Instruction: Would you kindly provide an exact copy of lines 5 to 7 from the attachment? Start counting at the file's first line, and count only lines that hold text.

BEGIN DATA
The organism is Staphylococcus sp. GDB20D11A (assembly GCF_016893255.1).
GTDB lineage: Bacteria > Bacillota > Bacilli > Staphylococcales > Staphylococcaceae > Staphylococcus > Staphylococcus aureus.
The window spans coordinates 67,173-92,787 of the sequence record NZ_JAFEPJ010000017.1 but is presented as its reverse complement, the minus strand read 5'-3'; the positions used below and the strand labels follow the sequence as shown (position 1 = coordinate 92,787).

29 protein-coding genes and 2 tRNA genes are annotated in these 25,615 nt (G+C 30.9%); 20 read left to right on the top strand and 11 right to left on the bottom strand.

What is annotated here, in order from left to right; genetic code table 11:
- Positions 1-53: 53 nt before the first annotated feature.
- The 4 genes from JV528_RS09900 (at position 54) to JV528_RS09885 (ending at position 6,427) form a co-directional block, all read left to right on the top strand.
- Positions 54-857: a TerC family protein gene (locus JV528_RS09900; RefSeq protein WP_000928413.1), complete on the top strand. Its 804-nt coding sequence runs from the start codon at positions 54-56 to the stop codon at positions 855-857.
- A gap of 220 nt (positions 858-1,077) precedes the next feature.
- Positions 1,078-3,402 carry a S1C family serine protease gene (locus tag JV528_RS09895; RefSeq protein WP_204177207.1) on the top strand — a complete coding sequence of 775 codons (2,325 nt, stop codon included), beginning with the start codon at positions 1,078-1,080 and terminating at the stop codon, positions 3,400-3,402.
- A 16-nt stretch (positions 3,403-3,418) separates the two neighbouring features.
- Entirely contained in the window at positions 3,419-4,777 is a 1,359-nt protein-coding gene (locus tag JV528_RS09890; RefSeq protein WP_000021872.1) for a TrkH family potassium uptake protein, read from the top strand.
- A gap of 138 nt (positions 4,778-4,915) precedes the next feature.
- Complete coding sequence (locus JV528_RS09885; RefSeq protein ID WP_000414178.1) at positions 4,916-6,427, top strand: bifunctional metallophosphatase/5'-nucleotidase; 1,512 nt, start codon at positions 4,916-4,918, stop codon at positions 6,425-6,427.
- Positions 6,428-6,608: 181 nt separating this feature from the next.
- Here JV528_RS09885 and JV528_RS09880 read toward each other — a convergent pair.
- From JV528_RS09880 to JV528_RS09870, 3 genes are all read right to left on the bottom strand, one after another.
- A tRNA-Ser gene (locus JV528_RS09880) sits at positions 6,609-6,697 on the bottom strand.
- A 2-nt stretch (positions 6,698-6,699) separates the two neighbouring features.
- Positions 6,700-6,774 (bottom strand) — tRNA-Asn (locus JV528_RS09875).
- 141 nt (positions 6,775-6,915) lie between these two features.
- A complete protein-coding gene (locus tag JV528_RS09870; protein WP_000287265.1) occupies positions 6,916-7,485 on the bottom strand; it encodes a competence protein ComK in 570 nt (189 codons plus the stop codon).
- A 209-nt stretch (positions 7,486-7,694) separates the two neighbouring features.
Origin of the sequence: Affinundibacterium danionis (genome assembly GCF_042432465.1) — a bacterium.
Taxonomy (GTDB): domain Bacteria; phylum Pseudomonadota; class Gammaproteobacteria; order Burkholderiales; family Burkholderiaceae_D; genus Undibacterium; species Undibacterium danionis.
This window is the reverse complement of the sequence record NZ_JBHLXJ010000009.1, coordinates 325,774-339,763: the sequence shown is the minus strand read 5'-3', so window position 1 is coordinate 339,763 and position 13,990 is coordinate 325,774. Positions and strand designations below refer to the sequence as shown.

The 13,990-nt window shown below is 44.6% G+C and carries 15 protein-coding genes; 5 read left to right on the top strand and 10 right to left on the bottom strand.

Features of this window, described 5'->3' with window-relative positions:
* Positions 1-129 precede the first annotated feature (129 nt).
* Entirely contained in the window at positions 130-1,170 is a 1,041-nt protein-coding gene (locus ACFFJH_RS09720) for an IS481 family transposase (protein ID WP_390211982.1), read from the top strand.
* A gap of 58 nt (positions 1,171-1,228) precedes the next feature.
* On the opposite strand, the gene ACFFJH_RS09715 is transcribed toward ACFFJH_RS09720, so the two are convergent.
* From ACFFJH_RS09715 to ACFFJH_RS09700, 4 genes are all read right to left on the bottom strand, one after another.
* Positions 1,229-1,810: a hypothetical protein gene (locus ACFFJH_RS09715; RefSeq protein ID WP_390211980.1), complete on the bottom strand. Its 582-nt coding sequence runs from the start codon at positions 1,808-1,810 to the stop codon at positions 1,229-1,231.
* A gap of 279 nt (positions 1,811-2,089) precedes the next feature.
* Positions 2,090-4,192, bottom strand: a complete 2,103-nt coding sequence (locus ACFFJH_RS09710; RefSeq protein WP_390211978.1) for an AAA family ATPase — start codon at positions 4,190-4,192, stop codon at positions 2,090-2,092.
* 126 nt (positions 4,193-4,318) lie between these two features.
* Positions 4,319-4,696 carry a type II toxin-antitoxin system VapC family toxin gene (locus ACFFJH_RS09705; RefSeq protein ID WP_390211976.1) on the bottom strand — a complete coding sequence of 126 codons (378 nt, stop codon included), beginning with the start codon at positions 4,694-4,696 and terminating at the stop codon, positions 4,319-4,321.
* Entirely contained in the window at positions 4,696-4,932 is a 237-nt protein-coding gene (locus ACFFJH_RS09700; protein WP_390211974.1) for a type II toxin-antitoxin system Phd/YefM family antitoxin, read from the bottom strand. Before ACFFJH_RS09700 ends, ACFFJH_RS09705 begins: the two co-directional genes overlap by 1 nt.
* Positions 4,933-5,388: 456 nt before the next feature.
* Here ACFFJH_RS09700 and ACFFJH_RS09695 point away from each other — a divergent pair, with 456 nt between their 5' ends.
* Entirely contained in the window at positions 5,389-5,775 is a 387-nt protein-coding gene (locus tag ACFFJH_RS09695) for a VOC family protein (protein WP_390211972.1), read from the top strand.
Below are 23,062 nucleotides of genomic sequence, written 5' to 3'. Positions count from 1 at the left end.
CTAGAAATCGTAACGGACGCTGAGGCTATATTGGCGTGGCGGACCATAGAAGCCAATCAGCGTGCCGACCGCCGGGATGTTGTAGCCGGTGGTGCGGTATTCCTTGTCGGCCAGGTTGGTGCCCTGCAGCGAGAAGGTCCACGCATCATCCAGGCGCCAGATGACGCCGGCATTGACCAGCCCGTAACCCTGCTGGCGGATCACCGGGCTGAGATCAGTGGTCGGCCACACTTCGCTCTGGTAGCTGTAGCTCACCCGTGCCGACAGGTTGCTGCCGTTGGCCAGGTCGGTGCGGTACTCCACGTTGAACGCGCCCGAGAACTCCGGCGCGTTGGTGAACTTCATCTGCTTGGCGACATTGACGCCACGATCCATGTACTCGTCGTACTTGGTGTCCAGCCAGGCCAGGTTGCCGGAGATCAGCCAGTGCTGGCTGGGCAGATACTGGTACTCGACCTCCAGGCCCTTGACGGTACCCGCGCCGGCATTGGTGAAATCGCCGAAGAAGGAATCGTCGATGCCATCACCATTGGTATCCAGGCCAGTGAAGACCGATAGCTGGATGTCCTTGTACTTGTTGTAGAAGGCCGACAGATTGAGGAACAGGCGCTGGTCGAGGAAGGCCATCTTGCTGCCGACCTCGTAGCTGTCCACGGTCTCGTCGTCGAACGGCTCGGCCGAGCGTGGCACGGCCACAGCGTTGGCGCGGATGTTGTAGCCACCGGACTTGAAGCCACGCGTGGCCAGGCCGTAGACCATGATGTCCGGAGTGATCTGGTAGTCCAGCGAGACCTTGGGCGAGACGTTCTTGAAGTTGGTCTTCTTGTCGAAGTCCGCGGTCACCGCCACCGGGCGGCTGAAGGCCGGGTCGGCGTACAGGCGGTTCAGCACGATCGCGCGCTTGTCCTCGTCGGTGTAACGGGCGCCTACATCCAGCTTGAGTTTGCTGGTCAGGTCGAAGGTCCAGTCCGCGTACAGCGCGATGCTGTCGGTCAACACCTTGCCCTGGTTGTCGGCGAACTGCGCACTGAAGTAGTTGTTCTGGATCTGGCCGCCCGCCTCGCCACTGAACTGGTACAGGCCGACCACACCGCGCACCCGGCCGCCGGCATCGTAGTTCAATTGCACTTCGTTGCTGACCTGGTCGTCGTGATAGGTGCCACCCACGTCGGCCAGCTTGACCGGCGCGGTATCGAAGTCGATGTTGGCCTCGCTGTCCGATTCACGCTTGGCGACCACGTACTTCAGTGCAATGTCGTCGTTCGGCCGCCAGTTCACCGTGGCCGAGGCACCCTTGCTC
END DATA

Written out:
What is annotated here, in order from left to right; genetic code table 11:
- Positions 1-53: 53 nt before the first annotated feature.
- The 4 genes from JV528_RS09900 (at position 54) to JV528_RS09885 (ending at position 6,427) form a co-directional block, all read left to right on the top strand.